But you are a chosen race, a royal priesthood a holy nation, a people for His own possession, that you may proclaim the excellencies of Him who called you out of darkness into His marvellous light. Once you were not a people, but now you are God’s people; once you had not received mercy, but now you have received mercy.

We are Christ’s reward for having accomplished God’s will; we are His workmanship, created to bring Him glory.

And how is it that we have passed from death to life? Romans 10:9-17 says,

because, if you confess with your mouth that Jesus Christ is Lord and believe in your heart that God raised Him from the dead, you will be saved. For with the heart one believes and is justified, and with the mouth one confesses and is saved. For the Scripture says, “Everyone who believes in Him will not be put to shame.” For there is no distinction between Jew and Greek; for the same Lord is Lord of all, bestowing His riches on all who call on Him. For “everyone who calls on the name of the Lord will be saved.”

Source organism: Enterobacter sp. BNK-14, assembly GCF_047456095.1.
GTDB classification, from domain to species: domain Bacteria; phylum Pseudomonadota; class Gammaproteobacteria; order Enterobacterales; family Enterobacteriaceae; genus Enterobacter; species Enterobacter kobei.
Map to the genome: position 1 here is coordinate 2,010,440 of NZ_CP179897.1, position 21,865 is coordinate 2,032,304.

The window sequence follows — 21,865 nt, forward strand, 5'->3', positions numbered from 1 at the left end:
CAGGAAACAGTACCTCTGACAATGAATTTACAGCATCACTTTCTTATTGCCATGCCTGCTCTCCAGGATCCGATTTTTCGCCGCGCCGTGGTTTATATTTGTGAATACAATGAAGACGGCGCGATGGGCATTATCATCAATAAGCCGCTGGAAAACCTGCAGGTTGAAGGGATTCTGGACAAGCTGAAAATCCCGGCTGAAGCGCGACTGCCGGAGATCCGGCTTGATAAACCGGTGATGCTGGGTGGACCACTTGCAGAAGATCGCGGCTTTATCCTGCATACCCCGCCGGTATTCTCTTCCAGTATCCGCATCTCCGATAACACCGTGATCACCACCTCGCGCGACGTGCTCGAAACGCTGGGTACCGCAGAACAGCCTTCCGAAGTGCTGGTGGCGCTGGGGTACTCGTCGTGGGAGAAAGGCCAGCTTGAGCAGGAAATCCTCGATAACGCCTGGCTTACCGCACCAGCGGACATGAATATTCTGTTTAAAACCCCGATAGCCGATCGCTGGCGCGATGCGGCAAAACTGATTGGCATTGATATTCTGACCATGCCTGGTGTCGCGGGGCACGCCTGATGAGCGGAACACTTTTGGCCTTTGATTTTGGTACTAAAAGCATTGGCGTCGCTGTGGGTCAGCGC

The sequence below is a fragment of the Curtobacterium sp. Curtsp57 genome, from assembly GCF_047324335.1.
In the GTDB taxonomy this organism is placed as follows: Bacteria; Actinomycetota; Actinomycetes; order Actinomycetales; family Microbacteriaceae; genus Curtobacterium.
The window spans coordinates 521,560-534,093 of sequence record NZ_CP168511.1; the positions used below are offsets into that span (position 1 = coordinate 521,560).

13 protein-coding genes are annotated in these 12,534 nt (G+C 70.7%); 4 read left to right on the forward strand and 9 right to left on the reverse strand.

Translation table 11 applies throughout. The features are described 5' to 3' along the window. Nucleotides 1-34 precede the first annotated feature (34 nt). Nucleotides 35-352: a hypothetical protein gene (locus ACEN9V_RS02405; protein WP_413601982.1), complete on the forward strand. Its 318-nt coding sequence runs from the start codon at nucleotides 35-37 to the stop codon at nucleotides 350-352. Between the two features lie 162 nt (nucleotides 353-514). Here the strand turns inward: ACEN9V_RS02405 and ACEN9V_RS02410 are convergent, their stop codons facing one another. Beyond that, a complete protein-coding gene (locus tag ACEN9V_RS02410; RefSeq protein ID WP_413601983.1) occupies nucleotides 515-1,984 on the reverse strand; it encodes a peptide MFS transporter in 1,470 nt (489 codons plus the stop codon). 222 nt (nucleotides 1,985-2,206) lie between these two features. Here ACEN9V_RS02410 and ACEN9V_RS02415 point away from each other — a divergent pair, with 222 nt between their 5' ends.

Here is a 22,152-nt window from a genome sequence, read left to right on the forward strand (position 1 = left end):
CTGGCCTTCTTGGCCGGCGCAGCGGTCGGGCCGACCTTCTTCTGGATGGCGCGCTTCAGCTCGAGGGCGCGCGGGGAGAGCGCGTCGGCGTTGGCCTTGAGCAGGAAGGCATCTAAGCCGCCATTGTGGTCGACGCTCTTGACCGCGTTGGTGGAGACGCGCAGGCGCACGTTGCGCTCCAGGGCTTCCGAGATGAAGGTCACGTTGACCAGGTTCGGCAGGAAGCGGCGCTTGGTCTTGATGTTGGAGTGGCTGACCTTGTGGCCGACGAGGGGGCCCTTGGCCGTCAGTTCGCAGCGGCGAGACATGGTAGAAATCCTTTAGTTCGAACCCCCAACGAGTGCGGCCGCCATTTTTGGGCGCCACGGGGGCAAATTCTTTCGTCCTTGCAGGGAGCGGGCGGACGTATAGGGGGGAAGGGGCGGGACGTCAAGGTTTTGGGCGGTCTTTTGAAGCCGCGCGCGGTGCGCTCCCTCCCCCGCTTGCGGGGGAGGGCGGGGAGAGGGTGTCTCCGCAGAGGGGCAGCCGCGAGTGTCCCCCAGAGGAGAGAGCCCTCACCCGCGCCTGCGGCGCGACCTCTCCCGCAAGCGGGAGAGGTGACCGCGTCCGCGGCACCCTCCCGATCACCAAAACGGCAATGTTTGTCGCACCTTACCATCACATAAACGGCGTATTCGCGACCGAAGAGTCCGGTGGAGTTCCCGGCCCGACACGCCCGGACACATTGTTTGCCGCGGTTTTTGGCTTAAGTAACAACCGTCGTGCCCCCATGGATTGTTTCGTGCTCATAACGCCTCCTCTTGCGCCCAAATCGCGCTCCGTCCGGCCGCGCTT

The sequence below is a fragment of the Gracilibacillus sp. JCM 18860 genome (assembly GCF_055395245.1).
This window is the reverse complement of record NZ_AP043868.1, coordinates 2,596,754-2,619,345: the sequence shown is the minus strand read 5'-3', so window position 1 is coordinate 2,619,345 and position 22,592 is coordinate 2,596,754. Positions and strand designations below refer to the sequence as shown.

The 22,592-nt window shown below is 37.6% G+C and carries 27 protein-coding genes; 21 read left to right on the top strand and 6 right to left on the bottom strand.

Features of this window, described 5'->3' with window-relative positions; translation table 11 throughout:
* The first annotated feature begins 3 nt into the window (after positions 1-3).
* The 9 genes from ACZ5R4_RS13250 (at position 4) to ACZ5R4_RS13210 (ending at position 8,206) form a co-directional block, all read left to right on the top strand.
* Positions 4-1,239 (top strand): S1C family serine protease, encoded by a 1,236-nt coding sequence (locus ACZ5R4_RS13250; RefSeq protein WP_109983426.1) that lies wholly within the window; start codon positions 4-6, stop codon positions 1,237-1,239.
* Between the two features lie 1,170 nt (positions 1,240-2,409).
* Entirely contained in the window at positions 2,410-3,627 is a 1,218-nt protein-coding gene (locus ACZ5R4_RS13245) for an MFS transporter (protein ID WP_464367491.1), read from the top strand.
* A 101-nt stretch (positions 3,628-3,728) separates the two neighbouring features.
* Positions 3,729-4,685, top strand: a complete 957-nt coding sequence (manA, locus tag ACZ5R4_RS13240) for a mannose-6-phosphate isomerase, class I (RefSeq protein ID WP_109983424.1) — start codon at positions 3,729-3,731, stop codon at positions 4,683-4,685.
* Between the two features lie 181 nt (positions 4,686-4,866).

How then will they call on Him in whom they have not believed? And how are they to believe in Him of whom they have never heard? And how are they to hear without someone preaching? And how are they to preach unless they are sent? As it is written, “How beautiful are the feet of those who preach the good news!” But they have not all obeyed the gospel. For Isaiah says, “Lord, who has believed what he has heard from us?” So faith comes from hearing, and hearing through the word of Christ.